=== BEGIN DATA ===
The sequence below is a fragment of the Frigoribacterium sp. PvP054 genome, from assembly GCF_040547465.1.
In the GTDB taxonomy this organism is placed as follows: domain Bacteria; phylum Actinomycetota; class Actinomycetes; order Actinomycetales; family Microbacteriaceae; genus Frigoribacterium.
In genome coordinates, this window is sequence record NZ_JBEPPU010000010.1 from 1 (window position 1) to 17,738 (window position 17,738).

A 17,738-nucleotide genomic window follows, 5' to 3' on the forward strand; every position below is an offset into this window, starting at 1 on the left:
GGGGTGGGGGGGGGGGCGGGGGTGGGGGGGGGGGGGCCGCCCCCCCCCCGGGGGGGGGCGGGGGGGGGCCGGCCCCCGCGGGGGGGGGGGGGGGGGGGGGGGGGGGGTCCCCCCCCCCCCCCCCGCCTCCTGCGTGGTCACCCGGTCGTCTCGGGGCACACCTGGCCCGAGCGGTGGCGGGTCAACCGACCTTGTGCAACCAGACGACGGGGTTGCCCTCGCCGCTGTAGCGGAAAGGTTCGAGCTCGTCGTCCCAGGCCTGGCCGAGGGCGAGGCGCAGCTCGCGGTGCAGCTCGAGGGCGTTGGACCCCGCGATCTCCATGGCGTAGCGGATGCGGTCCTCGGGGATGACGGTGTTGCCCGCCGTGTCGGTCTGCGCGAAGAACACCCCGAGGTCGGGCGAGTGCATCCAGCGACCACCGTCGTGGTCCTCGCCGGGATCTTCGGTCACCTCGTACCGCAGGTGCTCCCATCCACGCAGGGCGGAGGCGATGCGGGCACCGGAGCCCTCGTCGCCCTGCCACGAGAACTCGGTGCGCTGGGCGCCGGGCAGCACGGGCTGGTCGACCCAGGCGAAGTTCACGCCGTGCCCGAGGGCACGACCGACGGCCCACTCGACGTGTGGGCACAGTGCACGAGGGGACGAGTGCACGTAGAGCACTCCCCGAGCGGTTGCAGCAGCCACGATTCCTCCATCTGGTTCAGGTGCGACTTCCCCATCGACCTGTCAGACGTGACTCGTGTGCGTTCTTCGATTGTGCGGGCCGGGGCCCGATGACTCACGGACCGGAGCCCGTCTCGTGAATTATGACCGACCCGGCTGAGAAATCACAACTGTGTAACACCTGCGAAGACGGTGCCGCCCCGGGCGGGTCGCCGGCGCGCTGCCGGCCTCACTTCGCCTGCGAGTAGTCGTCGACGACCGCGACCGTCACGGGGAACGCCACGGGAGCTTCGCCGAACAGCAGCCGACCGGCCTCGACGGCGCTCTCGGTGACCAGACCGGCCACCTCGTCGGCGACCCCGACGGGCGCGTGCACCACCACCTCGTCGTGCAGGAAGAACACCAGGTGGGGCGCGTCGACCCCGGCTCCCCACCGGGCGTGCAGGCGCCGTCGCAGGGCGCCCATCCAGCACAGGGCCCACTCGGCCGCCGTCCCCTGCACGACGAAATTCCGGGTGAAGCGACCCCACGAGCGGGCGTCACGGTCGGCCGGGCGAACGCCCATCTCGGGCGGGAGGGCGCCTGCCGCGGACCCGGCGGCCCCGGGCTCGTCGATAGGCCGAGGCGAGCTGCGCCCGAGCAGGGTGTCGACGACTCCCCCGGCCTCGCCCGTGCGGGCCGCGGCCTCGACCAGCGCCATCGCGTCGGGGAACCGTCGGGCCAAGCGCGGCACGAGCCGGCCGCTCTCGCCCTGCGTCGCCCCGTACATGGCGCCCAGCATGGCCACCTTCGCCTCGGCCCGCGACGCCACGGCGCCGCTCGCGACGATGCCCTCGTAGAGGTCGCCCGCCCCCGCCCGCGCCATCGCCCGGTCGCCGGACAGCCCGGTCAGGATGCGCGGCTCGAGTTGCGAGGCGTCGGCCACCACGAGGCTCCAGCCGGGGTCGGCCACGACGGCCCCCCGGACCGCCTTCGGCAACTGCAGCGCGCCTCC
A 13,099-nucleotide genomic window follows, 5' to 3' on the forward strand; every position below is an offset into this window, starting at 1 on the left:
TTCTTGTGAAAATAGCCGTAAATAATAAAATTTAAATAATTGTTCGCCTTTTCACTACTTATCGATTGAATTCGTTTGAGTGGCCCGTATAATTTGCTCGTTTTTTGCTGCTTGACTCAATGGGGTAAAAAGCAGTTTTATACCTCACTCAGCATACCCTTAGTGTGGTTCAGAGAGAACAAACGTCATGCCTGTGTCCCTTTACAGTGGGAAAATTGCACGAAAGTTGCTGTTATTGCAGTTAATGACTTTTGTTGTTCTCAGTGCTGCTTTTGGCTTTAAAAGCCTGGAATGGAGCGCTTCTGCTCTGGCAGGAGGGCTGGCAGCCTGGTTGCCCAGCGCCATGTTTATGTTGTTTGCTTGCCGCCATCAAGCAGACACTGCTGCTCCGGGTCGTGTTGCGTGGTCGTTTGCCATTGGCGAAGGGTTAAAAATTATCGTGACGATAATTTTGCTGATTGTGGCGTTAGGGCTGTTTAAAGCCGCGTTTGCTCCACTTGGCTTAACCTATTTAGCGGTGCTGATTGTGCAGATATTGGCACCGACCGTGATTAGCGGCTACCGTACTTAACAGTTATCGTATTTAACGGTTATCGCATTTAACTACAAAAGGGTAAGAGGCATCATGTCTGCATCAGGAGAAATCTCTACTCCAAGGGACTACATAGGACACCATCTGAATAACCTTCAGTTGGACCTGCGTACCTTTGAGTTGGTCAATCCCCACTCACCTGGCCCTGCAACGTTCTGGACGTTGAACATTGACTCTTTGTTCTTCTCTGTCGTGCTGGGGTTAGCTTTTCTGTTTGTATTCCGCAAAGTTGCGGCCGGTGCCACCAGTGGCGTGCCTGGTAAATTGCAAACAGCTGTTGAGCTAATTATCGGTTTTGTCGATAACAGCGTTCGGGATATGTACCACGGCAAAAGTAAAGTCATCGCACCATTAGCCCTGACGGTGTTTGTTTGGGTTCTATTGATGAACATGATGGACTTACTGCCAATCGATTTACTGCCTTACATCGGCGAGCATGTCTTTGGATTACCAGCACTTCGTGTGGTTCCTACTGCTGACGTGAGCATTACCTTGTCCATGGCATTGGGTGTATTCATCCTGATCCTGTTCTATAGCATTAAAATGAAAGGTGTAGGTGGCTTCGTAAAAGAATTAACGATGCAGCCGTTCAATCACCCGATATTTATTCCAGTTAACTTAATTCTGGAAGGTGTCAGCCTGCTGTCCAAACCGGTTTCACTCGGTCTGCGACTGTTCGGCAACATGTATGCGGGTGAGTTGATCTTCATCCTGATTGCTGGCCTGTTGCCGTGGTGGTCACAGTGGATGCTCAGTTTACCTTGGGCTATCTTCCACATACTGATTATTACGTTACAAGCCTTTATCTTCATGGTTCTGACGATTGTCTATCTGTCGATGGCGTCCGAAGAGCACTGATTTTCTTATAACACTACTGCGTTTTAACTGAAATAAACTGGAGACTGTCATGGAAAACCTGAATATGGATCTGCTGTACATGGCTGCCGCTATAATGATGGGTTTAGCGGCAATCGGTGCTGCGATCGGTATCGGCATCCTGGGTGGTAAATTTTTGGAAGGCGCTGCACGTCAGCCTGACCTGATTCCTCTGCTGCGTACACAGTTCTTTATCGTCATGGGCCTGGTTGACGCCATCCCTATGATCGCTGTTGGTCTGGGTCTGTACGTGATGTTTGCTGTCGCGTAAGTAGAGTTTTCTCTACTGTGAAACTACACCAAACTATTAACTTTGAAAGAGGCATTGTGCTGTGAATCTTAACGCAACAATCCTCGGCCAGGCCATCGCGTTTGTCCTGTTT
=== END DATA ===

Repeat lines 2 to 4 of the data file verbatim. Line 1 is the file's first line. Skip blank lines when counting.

In the GTDB taxonomy this organism is placed as follows: domain Bacteria; phylum Actinomycetota; class Actinomycetes; order Actinomycetales; family Microbacteriaceae; genus Frigoribacterium.
In genome coordinates, this window is sequence record NZ_JBEPPU010000010.1 from 1 (window position 1) to 17,738 (window position 17,738).

A 17,738-nucleotide genomic window follows, 5' to 3' on the forward strand; every position below is an offset into this window, starting at 1 on the left: